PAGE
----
Last month, the FDA held a public workshop on this topic. (I spoke on one of the panels, though I have no financial interests in these products.) Based on the discussion paper released ahead of the workshop, it seems that the agency intends to regulate these devices—it just hasn’t quite figured out how to do so. But although the FDA may have the expertise to regulate these devices, the idiosyncrasies of medical device law—namely, the complications regarding “intended use” claims—may not make this the best option, especially given the recent entrance to the market of devices that make no claims at all and instead bill themselves as “direct current sources.” The situation may require a novel solution—such as collaboration between the FDA and CPSC or the involvement of a third party, such as the National Academy of Medicine—to ensure the construction of a coherent framework that best encompasses devices on the market now and anticipates the complex issues that may arise in the future.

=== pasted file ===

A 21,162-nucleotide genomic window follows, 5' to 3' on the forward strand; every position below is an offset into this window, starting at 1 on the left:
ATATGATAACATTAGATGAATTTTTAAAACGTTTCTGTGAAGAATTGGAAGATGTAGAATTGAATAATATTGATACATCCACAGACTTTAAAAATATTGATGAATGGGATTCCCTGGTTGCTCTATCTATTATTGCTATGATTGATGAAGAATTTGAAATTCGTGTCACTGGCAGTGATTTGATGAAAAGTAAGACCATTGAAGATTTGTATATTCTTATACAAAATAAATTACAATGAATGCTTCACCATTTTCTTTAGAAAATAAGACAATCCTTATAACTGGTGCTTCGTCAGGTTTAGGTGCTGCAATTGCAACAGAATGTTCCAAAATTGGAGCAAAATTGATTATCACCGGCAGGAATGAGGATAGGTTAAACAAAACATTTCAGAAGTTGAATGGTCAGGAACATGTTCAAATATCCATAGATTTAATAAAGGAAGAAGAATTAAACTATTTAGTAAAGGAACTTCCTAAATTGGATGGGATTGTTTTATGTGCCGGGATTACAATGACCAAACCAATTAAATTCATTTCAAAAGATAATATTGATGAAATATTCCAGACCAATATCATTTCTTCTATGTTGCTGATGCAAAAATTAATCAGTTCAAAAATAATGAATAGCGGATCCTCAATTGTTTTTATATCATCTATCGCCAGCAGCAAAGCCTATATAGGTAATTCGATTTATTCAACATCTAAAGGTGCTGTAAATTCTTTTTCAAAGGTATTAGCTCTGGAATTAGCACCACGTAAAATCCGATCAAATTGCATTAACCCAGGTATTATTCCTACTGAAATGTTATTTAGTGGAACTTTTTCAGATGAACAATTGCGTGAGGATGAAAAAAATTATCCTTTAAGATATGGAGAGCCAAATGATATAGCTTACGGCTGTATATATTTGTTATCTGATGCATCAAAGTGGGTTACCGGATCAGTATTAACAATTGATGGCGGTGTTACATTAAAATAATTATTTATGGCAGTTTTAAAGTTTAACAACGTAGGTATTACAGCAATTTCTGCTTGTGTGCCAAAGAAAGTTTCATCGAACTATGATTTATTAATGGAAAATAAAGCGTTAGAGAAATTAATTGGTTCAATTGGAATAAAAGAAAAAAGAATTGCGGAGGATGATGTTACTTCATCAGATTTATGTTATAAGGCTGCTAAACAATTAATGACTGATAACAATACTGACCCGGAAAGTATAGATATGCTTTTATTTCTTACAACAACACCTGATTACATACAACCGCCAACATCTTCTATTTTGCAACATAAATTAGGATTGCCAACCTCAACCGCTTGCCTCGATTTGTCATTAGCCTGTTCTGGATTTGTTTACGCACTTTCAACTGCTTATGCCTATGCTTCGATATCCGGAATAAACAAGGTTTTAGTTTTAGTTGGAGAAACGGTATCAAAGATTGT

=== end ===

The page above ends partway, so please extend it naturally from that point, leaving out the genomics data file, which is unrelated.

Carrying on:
Well done! Anita Jwa’s study of the DIY tDCS community is published. I would think this very useful to policy makers. I was only surprised by a few of her findings. Links below to full paper.
This study is the first empirical attempt to investigate the DIY tDCS user community. A questionnaire survey of DIY users, interviews with some active power users, and a content analysis of web postings on tDCS showed distinctive demographic characteristics of the DIY users, ambiguities and mistaken assumptions around the current state and future prospects of the DIY use of tDCS, mixed use of tDCS for both treatment and cognitive enhancement, the existence of an active self-regulating system in the community, and users’ demands for official guidelines and their concerns about government regulations on tDCS.